“I Am Enough”

How Rosa Diaz cultivated her inner strength.

Clear mirror— Through encountering Buddhism, Rosa Diaz, of San Francisco, learns to cultivate the deep beauty in her own heart. Photo: Kingmond Young

by Rosa Diaz

I was 22 when I moved to San Francisco with my long-term boyfriend to escape an alcoholic parent. I knew I was running away, but had dreams of going to school and starting my own life.

In reality, I wound up the caregiver to my abusive alcoholic boyfriend. When I made the difficult decision to leave, we got into a fight. My boyfriend was drunk and splashed a toxic cleaning agent on me. I watched in horror as my clothes and skin began melting off.

I was taken to a local burn unit, where doctors told me the chemicals had penetrated my blood stream. They didn’t think I would survive and urged me to call my family. When I spoke to my mother, she said she’d be there the next day, but she never showed. I eventually asked the nurses to stop asking about my family. I didn’t have one.

The doctors didn’t know if I would ever see out of my left eye again, and they used skin from my scalp and right leg to reconstruct the left side of my face and neck. No amount of medication seemed to ease the pain, and I would wake up in the middle of the night screaming.

When I was stable enough to leave the hospital, I had nowhere to go. I was the worst candidate to rent to—unemployed and on disability. I had to wear a burn mask that covered my face and neck. One renter, looking at me with disgust, said, “What happened to you?” and told me bluntly to go away.

My friend took me to view another apartment, and when I gave the landlord a booklet with information about my accident, she actually read it.

Before I knew it, she gave me a tour and told me I could rent the place. That day, she also told me she was a Buddhist who chanted Nam-myoho-renge-kyo.

After my move, I started chanting with her; I felt like I had nothing to lose. The first thing I noticed was that I started to feel compassion for others. I was battling the effects of post-traumatic stress disorder and was terrified of leaving my apartment. Eventually, I trusted my new friend, and she took me to chant in small-group settings with pioneer members.

My friend urged me to join young women’s meetings, but I hated them. I would compare myself to others and feel angry. I avoided district meetings, too, and never visited the local Buddhist center.

She never gave up on me, though, supporting and embracing me just as I was. Without her encouragement, I wouldn’t be here today.

After the accident, I faced legal issues related to my medical bills. I would go to court, where lawyers would ask questions that made me relive the incident. I realized that when I chanted before going to court, I felt more centered and less scared. That’s when I decided to receive the Gohonzon.

As I chanted to the Gohonzon, I could feel my heart open, and I began to feel compassion.

The members visited and encouraged me and, for the first time, I felt cared for. But I had a basic distrust for most people, and it took me a long time to come around. As I underwent surgery after surgery, I contemplated suicide to end the physical pain. But my friend would encourage me to keep chanting, declaring that I had a mission that I alone could fulfill.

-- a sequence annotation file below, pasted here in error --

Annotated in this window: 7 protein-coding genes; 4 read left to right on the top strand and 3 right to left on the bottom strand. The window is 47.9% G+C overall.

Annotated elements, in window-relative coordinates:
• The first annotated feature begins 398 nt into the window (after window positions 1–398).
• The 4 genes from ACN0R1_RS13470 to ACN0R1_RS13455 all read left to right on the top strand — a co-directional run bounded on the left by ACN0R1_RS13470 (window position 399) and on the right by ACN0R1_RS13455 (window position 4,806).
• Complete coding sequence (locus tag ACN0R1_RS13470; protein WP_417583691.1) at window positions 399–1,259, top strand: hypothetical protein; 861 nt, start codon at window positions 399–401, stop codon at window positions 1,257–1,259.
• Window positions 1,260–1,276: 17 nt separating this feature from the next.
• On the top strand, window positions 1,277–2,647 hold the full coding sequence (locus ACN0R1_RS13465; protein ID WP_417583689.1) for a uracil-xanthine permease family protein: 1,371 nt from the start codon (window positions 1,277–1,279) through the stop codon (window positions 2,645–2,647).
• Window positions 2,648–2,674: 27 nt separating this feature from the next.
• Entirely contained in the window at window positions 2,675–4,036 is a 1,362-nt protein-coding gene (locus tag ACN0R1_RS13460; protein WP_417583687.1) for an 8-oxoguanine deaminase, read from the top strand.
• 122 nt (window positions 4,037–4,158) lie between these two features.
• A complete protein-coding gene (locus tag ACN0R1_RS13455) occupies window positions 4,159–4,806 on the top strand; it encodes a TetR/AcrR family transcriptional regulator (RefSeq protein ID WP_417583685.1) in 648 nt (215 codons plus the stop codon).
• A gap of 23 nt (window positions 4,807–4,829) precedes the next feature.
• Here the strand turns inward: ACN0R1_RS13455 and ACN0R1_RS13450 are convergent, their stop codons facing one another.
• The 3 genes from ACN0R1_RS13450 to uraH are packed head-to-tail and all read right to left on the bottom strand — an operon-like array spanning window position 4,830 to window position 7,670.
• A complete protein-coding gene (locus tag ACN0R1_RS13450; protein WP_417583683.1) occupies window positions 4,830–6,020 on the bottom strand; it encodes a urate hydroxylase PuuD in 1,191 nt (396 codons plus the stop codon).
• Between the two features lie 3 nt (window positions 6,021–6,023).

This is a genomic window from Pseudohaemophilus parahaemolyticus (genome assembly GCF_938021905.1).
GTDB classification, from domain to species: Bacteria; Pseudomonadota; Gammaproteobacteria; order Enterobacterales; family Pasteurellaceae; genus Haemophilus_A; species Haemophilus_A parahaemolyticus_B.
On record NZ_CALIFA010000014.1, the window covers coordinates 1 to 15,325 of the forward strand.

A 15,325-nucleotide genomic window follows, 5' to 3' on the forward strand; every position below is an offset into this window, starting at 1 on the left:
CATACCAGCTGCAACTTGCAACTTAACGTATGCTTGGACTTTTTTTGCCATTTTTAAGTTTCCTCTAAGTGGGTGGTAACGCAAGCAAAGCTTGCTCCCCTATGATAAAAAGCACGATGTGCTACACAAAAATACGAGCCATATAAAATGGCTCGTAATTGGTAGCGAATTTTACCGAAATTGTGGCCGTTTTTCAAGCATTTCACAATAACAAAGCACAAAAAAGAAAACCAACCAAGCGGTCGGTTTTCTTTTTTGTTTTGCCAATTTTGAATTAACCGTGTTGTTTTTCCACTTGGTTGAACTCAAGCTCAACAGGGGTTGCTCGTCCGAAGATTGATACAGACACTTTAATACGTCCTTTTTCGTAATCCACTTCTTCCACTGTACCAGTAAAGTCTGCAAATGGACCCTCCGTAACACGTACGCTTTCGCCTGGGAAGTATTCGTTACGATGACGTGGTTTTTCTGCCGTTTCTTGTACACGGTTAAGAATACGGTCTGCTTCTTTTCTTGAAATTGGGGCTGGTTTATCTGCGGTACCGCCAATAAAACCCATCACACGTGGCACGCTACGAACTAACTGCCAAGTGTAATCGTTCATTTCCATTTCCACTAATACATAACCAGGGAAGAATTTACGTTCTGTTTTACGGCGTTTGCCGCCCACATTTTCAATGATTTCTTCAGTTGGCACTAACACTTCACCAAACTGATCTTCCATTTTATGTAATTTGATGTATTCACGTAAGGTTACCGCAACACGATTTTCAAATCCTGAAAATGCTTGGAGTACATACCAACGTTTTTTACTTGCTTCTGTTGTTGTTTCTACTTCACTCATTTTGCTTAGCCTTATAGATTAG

Two years ago, I started to study Buddhism more seriously and attend some discussion meetings. This is when I started to feel a shift in my state of life. I remember reading the essay “Buddhism Is the Clear Mirror That Reflects Our Lives,” where SGI President Ikeda writes about perceiving the Buddha nature inherent in our lives: “Just as you look into a mirror when you make up your face, to beautify the face of the soul, you need a mirror that reflects the depths of your life. This mirror is none other than the Gohonzon of ‘observing one’s mind,’ or more precisely, observing one’s life” (My Dear Friends in America, third edition, p. 97). I chanted to get a job—any job—and, ironically, I was hired working the front desk at a skin care boutique. I had to face my fears, anger and sadness. I realized that it was a pain that could only be transformed from within.

In the process, I reconnected with my father after 15 years. He asked if he could spend my 30th birthday with me. As I chanted to the Gohonzon, I could feel my heart open, and I began to feel compassion for everything he had gone through. Now, little by little, we are building a relationship—something I had all but given up on.

I also shifted the way I prayed about my problems—rather than strategizing about why work was so difficult, for instance, I chanted sincerely about what I truly wanted. The more I chanted and studied, the more I raised my life condition, and my environment changed, too.

At work, I got a raise and weekends off, which enabled me to attend more SGI activities. When all of this happened, I determined to make SGI meetings a priority. This is when I joined Byakuren, a behind-the-scenes training group for young women.

At first, I was reluctant to do Byakuren activities, but my friends in faith shared the noble spirit to care for and support others in faith amid our own struggles. Taking part in SGI activities and leading many others to Buddhism have been the most profound causes I could make to transform my own destiny.

Today, I am getting certified to work in a burn unit to offer support to burn survivors in a hospital setting. My dream is to become a burn nurse.

While I still face many challenges, I now view my burns as my greatest source of pride, and I feel deep appreciation for this practice, because it allowed me to cultivate my true worth. It’s a challenge to be confident, just as you are, without makeup, special outfits or shiny jewels. But this experience has taught me—scars and all—that I am enough.